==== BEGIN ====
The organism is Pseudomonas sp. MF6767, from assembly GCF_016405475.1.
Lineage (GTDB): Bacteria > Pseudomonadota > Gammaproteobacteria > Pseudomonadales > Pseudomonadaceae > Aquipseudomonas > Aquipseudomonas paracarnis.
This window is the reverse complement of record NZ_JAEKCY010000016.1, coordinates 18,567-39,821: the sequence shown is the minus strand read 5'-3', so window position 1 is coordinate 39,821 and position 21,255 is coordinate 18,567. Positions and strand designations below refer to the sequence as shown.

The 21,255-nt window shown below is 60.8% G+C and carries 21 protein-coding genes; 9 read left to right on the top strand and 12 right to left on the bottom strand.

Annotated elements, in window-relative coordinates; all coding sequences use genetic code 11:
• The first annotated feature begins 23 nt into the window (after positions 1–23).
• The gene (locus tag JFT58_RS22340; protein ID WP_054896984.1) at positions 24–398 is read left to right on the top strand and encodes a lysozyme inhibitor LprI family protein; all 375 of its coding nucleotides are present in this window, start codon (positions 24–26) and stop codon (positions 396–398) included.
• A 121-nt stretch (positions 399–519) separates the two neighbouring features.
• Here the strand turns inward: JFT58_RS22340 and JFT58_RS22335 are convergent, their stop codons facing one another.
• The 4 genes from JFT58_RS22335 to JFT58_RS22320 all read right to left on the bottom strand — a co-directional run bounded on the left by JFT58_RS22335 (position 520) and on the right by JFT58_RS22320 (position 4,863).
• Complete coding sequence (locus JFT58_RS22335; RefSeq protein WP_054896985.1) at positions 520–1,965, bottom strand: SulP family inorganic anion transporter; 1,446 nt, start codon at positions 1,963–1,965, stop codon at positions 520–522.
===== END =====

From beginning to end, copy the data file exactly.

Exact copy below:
The organism is Pseudomonas sp. MF6767, from assembly GCF_016405475.1.
Lineage (GTDB): Bacteria > Pseudomonadota > Gammaproteobacteria > Pseudomonadales > Pseudomonadaceae > Aquipseudomonas > Aquipseudomonas paracarnis.
This window is the reverse complement of record NZ_JAEKCY010000016.1, coordinates 18,567-39,821: the sequence shown is the minus strand read 5'-3', so window position 1 is coordinate 39,821 and position 21,255 is coordinate 18,567. Positions and strand designations below refer to the sequence as shown.

The 21,255-nt window shown below is 60.8% G+C and carries 21 protein-coding genes; 9 read left to right on the top strand and 12 right to left on the bottom strand.

Annotated elements, in window-relative coordinates; all coding sequences use genetic code 11:
• The first annotated feature begins 23 nt into the window (after positions 1–23).
• The gene (locus tag JFT58_RS22340; protein ID WP_054896984.1) at positions 24–398 is read left to right on the top strand and encodes a lysozyme inhibitor LprI family protein; all 375 of its coding nucleotides are present in this window, start codon (positions 24–26) and stop codon (positions 396–398) included.
• A 121-nt stretch (positions 399–519) separates the two neighbouring features.
• Here the strand turns inward: JFT58_RS22340 and JFT58_RS22335 are convergent, their stop codons facing one another.
• The 4 genes from JFT58_RS22335 to JFT58_RS22320 all read right to left on the bottom strand — a co-directional run bounded on the left by JFT58_RS22335 (position 520) and on the right by JFT58_RS22320 (position 4,863).
• Complete coding sequence (locus JFT58_RS22335; RefSeq protein WP_054896985.1) at positions 520–1,965, bottom strand: SulP family inorganic anion transporter; 1,446 nt, start codon at positions 1,963–1,965, stop codon at positions 520–522.